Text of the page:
Na­tional se­cu­rity women of­fer Democrats a Trump an­ti­dote

Gulf Times - - AMERICAS - By Amanda Becker, Reuters

Vir­ginia Demo­crat Abi­gail Span­berger had a po­tent de­fence against at­tacks by Pres­i­dent Don­ald Trump and other Re­pub­li­cans cast­ing her party as weak on na­tional se­cu­rity: her ca­reer as a covert CIA coun­tert­er­ror­ism of­fi­cer.

In Novem­ber’s elec­tions, she was one of five Demo­cratic women with na­tional se­cu­rity or mil­i­tary back­grounds who cap­tured Re­pub­li­can-held US House of Rep­re­sen­ta­tives seats.

“The Badasses,” as the women have dubbed them­selves, had no po­lit­i­cal ex­pe­ri­ence.

Yet sev­eral won dis­tricts Re­pub­li­cans dom­i­nated for decades.

For Democrats hop­ing to make ad­di­tional in­roads with Trump vot­ers ahead of the 2020 US elec­tions, the women of­fer a roadmap for con­nect­ing with a wide spec­trum of the elec­torate — from a Demo­cratic base clam­our­ing for change to con­ser­va­tives drawn to their na­tional se­cu­rity cre­den­tials.

Democrats al­ready are plan­ning to re­cruit more House can­di­dates with ser­vice back­grounds and will be­gin rais­ing money early next year, Demo­cratic Party sources said.

The women who were suc­cess­ful this year will be im­por­tant in the party’s ef­forts in 2020 to keep con­trol of the House, as well as win back the Se­nate and White House by driv­ing over­all en­thu­si­asm for the Demo­cratic ticket, the sources said.

While there is a ques­tion mark about whether a woman with na­tional se­cu­rity ex­pe­ri­ence will end up on the pres­i­den­tial ticket, some see such a can­di­date as Democrats’ best hope to take on Trump.

“The top traits for Trump’s night­mare op­po­nent would be a young, charis­matic woman with a na­tional se­cu­rity back­ground,” said David Wasser­man, a se­nior an­a­lyst at the non­par­ti­san Cook Po­lit­i­cal Re­port.

These can­di­dates were the “se­cret sauce” for Democrats in Re­pub­li­can-lean­ing ar­eas this year, said Celinda Lake, a Demo­cratic poll­ster whose firm has worked with lead­ing party groups like the Demo­cratic Na­tional Com­mit­tee.

Span­berger will be the first woman to rep­re­sent her cen­tral Vir­ginia district and the only Demo­crat since the 1970s.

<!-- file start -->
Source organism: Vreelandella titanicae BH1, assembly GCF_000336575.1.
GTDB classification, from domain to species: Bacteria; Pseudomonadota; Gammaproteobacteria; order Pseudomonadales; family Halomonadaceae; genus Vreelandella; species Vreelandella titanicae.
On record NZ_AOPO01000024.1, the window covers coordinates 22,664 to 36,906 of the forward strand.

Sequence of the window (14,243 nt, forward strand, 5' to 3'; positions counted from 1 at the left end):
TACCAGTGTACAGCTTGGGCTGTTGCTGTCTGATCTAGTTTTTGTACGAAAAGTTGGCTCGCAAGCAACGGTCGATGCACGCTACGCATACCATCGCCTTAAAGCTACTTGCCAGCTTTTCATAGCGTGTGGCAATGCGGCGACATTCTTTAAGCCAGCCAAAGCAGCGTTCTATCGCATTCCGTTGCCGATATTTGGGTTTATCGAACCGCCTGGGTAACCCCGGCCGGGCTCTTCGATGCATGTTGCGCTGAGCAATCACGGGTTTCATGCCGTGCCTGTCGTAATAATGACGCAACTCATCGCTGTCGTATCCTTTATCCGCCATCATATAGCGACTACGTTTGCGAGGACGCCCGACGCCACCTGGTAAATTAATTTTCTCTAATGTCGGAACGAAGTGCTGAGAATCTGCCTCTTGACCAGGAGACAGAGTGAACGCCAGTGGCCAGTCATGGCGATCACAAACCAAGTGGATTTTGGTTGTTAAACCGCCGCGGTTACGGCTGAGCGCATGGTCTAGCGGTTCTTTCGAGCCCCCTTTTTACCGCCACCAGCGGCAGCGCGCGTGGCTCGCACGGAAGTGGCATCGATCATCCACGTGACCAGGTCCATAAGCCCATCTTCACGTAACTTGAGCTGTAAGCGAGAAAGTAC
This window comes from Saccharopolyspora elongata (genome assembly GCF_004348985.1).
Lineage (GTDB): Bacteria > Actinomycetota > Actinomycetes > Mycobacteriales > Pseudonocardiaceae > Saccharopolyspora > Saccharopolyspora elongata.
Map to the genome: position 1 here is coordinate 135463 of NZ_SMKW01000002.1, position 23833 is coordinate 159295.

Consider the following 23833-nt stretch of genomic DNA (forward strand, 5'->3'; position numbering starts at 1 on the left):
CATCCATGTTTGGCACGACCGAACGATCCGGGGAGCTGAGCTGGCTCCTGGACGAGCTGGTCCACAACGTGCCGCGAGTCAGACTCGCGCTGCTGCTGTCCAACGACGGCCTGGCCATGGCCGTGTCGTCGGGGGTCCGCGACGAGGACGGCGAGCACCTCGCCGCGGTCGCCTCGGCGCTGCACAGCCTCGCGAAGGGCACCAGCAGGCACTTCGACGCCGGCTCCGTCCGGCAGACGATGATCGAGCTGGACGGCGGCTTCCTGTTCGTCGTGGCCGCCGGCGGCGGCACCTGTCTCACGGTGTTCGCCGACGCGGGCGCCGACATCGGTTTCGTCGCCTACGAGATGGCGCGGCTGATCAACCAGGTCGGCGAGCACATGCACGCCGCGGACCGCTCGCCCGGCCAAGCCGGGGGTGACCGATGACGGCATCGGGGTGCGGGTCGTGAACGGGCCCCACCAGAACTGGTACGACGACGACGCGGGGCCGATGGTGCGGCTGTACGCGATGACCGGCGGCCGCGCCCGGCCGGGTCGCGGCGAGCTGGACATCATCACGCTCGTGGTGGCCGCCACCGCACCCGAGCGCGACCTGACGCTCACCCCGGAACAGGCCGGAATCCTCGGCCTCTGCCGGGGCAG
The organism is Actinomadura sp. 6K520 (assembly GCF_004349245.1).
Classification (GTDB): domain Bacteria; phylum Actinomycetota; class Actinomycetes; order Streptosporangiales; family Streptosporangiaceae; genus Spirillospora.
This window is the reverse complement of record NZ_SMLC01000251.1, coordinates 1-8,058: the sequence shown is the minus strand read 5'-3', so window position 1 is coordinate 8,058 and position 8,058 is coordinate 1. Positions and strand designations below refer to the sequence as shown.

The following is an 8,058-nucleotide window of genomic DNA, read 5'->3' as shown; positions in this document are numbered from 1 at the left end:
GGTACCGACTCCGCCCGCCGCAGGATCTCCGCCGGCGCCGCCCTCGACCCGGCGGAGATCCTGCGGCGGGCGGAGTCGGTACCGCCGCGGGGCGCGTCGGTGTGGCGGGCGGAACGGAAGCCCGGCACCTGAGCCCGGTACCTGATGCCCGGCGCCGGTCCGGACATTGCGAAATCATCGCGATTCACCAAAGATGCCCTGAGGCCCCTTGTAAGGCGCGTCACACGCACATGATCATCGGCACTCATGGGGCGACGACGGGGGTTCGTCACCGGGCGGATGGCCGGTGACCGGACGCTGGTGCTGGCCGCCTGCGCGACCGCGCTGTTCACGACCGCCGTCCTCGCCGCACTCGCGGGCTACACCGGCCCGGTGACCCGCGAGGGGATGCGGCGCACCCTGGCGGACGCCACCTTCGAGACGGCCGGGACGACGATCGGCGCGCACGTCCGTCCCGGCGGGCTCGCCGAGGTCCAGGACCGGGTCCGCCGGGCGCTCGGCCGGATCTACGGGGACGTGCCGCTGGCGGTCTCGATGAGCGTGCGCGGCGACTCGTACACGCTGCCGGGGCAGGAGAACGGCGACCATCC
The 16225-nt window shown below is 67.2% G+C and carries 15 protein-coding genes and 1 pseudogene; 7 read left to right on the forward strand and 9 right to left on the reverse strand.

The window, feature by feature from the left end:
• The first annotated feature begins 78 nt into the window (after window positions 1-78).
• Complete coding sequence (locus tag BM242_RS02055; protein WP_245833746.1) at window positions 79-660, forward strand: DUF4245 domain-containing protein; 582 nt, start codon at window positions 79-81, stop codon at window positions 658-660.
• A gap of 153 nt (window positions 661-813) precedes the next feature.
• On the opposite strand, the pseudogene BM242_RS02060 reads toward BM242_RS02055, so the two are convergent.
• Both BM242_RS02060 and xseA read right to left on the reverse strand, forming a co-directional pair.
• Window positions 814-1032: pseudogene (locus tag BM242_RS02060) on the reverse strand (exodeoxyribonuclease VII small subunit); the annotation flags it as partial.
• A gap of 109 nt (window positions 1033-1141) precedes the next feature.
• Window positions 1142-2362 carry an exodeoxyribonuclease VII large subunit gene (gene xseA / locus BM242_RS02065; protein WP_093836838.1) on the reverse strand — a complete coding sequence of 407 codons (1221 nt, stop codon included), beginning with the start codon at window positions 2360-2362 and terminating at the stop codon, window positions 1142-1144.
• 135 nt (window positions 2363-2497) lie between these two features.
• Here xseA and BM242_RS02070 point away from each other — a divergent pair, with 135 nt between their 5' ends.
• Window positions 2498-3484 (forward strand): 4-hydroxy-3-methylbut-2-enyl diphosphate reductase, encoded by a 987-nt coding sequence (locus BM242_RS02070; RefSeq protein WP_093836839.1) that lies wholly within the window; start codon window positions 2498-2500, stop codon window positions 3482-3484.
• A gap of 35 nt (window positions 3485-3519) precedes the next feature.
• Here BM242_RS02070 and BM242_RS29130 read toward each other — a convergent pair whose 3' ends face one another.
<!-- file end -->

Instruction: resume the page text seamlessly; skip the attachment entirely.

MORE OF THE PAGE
Elissa Slotkin, a for­mer CIA an­a­lyst, re­turned her Michi­gan district to Demo­cratic con­trol for the first time in nearly 20 years.

Mikie Sher­rill, a for­mer Navy pi­lot and fed­eral pros­e­cu­tor, won a New Jer­sey district rep­re­sented by Re­pub­li­cans since the mid-1980s.

Elaine Luria, a for­mer Navy of­fi­cer, beat Re­pub­li­can in­cum­bent Scott Tay­lor, also a vet­eran, in south­ern Vir­ginia.

Chrissy Houla­han, an en­gi­neer and for­mer Air Force of­fi­cer, won her re­drawn Penn­syl­va­nia district af­ter 15 years of Re­pub­li­can rep­re­sen­ta­tion.

Vot­ers were less in­clined to be­lieve claims that the women would sup­port poli­cies like open bor­ders or back calls from some lib­er­als to abol­ish the Im­mi­gra­tion and Cus­toms En­force­ment agency, Lake said.

“Democrats have a prob­lem, not just in be­ing per­ceived as lib­eral, but that lib­eral of­ten ends up be­ing per­ceived as weak,” Lake said.

“But you can’t run ‘weak’ against these women — they’re tougher than nails.”

Women were key to Democrats re­gain­ing con­trol of the House dur­ing the midterm con­gres­sional elec­tions.

There will be 102 women in the House next year, shat­ter­ing pre­vi­ous records, and 89 of them are Democrats.

Sher­rill, Luria and Houla­han are the largestever in­flux of women vet­er­ans, ac­cord­ing to the non­par­ti­san Vet­er­ans Cam­paign.

Sher­rill set a fundrais­ing record in her district, while Span­berger raised more than dou­ble her in­cum­bent op­po­nent.

Out­side spend­ing in Slotkin’s race was among the high­est in the coun­try.

The “vet­er­ans and ex-CIA of­fi­cers who stepped up to run for Congress built some of the strong­est cam­paigns in the coun­try,” said Tyler Law, spokesman for the DCCC, the arm of the Demo­cratic Party ded­i­cated to sup­port­ing House can­di­dates.

Jon Soltz, co-founder of Vote Vets, which seeks to elect Demo­cratic vet­er­ans, said the group will start rais­ing money soon for sev­eral House dis­tricts it thinks are winnable in 2020 af­ter nar­row losses by vet­er­ans in 2018.

Can­di­dates with a ser­vice back­ground get an “in­stant stamp of cred­i­bil­ity” with vot­ers, said Jeremy Ros­ner, a for­mer na­tional se­cu­rity ad­viser to Bill Clin­ton.

“I don’t know for sure if we’re go­ing to have a fe­male pres­i­den­tial can­di­date with a na­tional se­cu­rity back­ground, but I think there’s a very good chance we’ll see that at the Se­nate level,” said Ros­ner, whose Demo­cratic strat­egy firm worked on Slotkin’s race this year.

“There’s no rea­son that doesn’t have the same punch at a statewide race as it does in a House race.”

Jeremy Teigen, a Ramapo Col­lege of New Jer­sey po­lit­i­cal sci­en­tist, said this year’s win­ners were the ideal foil to Trump, a pres­i­dent who ob­tained mul­ti­ple mil­i­tary draft de­fer­rals dur­ing the Viet­nam War, ques­tioned the find­ings of US in­tel­li­gence agen­cies and made lewd com­ments about women.

“What’s the an­ti­dote to a guy who is a po­ten­tial draft dodger and misog­y­nist? How about a fe­male who vol­un­teered for mil­i­tary ser­vice,” said Teigen, who in May 2016 was one of more than 100 Re­pub­li­cans from the na­tional se­cu­rity com­mu­nity who signed a let­ter op­pos­ing Trump’s pres­i­dency.

Then-Vir­ginia Demo­cratic can­di­date for US Rep­re­sen­ta­tive Abi­gail Span­berger vis­its a horse res­cue stable she and her hus­band op­er­ate in Burkeville, Vir­ginia, in this Oc­to­ber 2018 file photo.

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